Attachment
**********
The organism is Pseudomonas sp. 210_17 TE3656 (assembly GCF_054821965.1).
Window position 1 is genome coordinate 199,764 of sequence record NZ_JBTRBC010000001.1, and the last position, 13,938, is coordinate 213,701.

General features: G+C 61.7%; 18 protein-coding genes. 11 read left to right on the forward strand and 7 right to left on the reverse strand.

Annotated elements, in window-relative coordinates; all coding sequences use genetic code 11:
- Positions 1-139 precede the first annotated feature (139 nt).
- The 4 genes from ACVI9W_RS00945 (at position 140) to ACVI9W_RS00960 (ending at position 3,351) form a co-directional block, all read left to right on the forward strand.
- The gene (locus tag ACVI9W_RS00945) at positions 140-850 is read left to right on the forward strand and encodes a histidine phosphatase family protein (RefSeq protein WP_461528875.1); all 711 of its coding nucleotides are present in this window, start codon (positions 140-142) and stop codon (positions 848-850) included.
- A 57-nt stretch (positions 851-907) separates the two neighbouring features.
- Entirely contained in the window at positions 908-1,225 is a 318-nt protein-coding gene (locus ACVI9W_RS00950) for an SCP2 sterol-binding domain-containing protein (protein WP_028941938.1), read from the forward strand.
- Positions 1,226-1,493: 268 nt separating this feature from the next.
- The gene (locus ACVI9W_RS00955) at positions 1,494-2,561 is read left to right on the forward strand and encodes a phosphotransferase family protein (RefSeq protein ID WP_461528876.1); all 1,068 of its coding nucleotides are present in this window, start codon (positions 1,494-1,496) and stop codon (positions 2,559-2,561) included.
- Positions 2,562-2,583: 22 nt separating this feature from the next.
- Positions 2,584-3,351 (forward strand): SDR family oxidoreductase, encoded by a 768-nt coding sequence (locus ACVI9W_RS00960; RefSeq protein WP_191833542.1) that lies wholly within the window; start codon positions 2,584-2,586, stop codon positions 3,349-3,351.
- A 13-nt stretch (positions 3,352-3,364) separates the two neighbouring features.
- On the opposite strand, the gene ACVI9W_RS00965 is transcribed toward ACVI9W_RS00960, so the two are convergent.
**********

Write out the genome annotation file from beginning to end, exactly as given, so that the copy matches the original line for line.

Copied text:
The organism is Pseudomonas sp. 210_17 TE3656 (assembly GCF_054821965.1).
Window position 1 is genome coordinate 199,764 of sequence record NZ_JBTRBC010000001.1, and the last position, 13,938, is coordinate 213,701.

General features: G+C 61.7%; 18 protein-coding genes. 11 read left to right on the forward strand and 7 right to left on the reverse strand.

Annotated elements, in window-relative coordinates; all coding sequences use genetic code 11:
- Positions 1-139 precede the first annotated feature (139 nt).
- The 4 genes from ACVI9W_RS00945 (at position 140) to ACVI9W_RS00960 (ending at position 3,351) form a co-directional block, all read left to right on the forward strand.
- The gene (locus tag ACVI9W_RS00945) at positions 140-850 is read left to right on the forward strand and encodes a histidine phosphatase family protein (RefSeq protein WP_461528875.1); all 711 of its coding nucleotides are present in this window, start codon (positions 140-142) and stop codon (positions 848-850) included.
- A 57-nt stretch (positions 851-907) separates the two neighbouring features.
- Entirely contained in the window at positions 908-1,225 is a 318-nt protein-coding gene (locus ACVI9W_RS00950) for an SCP2 sterol-binding domain-containing protein (protein WP_028941938.1), read from the forward strand.
- Positions 1,226-1,493: 268 nt separating this feature from the next.
- The gene (locus ACVI9W_RS00955) at positions 1,494-2,561 is read left to right on the forward strand and encodes a phosphotransferase family protein (RefSeq protein ID WP_461528876.1); all 1,068 of its coding nucleotides are present in this window, start codon (positions 1,494-1,496) and stop codon (positions 2,559-2,561) included.
- Positions 2,562-2,583: 22 nt separating this feature from the next.
- Positions 2,584-3,351 (forward strand): SDR family oxidoreductase, encoded by a 768-nt coding sequence (locus ACVI9W_RS00960; RefSeq protein WP_191833542.1) that lies wholly within the window; start codon positions 2,584-2,586, stop codon positions 3,349-3,351.
- A 13-nt stretch (positions 3,352-3,364) separates the two neighbouring features.
- On the opposite strand, the gene ACVI9W_RS00965 is transcribed toward ACVI9W_RS00960, so the two are convergent.